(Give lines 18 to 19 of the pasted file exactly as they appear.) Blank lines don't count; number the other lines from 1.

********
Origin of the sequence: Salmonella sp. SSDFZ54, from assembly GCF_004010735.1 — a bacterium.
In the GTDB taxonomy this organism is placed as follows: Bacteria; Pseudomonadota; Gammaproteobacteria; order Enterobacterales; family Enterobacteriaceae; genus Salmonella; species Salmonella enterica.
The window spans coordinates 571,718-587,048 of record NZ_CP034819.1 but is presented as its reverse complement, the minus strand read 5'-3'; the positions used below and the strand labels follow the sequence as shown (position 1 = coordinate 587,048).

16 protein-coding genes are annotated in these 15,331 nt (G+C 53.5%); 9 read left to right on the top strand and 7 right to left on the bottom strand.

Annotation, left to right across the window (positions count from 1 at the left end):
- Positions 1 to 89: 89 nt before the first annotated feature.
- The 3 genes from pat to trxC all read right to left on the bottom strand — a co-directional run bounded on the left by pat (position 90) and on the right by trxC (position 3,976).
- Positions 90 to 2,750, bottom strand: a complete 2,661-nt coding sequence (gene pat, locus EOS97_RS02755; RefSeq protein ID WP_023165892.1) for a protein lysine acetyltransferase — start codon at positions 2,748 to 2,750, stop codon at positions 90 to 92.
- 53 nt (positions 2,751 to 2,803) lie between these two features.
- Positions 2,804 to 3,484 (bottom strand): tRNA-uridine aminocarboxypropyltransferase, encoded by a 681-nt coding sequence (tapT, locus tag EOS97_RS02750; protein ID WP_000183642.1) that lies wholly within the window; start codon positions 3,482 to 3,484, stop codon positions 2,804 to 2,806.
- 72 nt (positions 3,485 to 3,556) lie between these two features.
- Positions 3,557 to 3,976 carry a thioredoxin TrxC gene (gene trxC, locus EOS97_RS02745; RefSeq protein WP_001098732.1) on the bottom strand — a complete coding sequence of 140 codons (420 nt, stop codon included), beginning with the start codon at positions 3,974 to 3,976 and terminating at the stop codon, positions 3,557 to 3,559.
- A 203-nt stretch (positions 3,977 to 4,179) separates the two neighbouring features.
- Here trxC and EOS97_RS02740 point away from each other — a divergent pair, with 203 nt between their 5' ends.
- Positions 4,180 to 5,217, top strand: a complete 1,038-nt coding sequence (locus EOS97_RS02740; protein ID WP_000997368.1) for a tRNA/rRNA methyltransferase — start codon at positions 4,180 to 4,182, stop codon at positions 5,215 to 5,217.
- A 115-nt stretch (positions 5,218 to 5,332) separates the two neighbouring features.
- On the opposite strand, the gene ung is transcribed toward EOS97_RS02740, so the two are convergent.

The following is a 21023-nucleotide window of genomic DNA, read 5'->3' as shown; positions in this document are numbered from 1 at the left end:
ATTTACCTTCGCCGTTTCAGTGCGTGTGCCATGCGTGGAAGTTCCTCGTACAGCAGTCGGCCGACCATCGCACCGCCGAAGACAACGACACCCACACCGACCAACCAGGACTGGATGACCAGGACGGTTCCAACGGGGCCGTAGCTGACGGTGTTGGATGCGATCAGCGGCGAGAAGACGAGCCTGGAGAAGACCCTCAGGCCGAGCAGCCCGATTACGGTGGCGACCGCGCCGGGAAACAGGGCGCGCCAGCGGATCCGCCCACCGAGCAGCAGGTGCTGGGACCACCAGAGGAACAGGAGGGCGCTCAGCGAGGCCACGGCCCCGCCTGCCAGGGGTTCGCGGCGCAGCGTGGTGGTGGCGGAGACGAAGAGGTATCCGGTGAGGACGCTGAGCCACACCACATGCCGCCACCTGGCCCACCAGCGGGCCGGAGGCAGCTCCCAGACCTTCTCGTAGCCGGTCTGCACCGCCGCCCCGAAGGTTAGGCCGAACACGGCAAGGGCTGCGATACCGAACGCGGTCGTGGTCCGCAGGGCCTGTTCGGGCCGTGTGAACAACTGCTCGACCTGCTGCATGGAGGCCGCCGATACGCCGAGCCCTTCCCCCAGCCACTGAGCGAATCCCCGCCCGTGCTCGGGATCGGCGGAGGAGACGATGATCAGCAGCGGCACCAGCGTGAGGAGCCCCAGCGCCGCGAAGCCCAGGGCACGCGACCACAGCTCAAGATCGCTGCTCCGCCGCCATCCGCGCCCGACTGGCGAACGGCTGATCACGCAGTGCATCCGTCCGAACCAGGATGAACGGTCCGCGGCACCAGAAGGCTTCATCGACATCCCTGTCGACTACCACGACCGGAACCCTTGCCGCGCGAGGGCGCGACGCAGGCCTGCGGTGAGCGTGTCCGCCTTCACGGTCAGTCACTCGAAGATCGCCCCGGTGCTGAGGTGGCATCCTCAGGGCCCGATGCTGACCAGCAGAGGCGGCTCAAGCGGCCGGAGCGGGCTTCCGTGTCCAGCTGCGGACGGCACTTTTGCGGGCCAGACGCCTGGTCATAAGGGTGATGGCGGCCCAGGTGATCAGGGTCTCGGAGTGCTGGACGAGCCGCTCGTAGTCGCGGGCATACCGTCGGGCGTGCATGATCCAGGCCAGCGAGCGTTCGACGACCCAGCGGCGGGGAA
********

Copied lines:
The following is a 21023-nucleotide window of genomic DNA, read 5'->3' as shown; positions in this document are numbered from 1 at the left end:
ATTTACCTTCGCCGTTTCAGTGCGTGTGCCATGCGTGGAAGTTCCTCGTACAGCAGTCGGCCGACCATCGCACCGCCGAAGACAACGACACCCACACCGACCAACCAGGACTGGATGACCAGGACGGTTCCAACGGGGCCGTAGCTGACGGTGTTGGATGCGATCAGCGGCGAGAAGACGAGCCTGGAGAAGACCCTCAGGCCGAGCAGCCCGATTACGGTGGCGACCGCGCCGGGAAACAGGGCGCGCCAGCGGATCCGCCCACCGAGCAGCAGGTGCTGGGACCACCAGAGGAACAGGAGGGCGCTCAGCGAGGCCACGGCCCCGCCTGCCAGGGGTTCGCGGCGCAGCGTGGTGGTGGCGGAGACGAAGAGGTATCCGGTGAGGACGCTGAGCCACACCACATGCCGCCACCTGGCCCACCAGCGGGCCGGAGGCAGCTCCCAGACCTTCTCGTAGCCGGTCTGCACCGCCGCCCCGAAGGTTAGGCCGAACACGGCAAGGGCTGCGATACCGAACGCGGTCGTGGTCCGCAGGGCCTGTTCGGGCCGTGTGAACAACTGCTCGACCTGCTGCATGGAGGCCGCCGATACGCCGAGCCCTTCCCCCAGCCACTGAGCGAATCCCCGCCCGTGCTCGGGATCGGCGGAGGAGACGATGATCAGCAGCGGCACCAGCGTGAGGAGCCCCAGCGCCGCGAAGCCCAGGGCACGCGACCACAGCTCAAGATCGCTGCTCCGCCGCCATCCGCGCCCGACTGGCGAACGGCTGATCACGCAGTGCATCCGTCCGAACCAGGATGAACGGTCCGCGGCACCAGAAGGCTTCATCGACATCCCTGTCGACTACCACGACCGGAACCCTTGCCGCGCGAGGGCGCGACGCAGGCCTGCGGTGAGCGTGTCCGCCTTCACGGTCAGTCACTCGAAGATCGCCCCGGTGCTGAGGTGGCATCCTCAGGGCCCGATGCTGACCAGCAGAGGCGGCTCAAGCGGCCGGAGCGGGCTTCCGTGTCCAGCTGCGGACGGCACTTTTGCGGGCCAGACGCCTGGTCATAAGGGTGATGGCGGCCCAGGTGATCAGGGTCTCGGAGTGCTGGACGAGCCGCTCGTAGTCGCGGGCATACCGTCGGGCGTGCATGATCCAGGCCAGCGAGCGTTCGACGACCCAGCGGCGGGGAA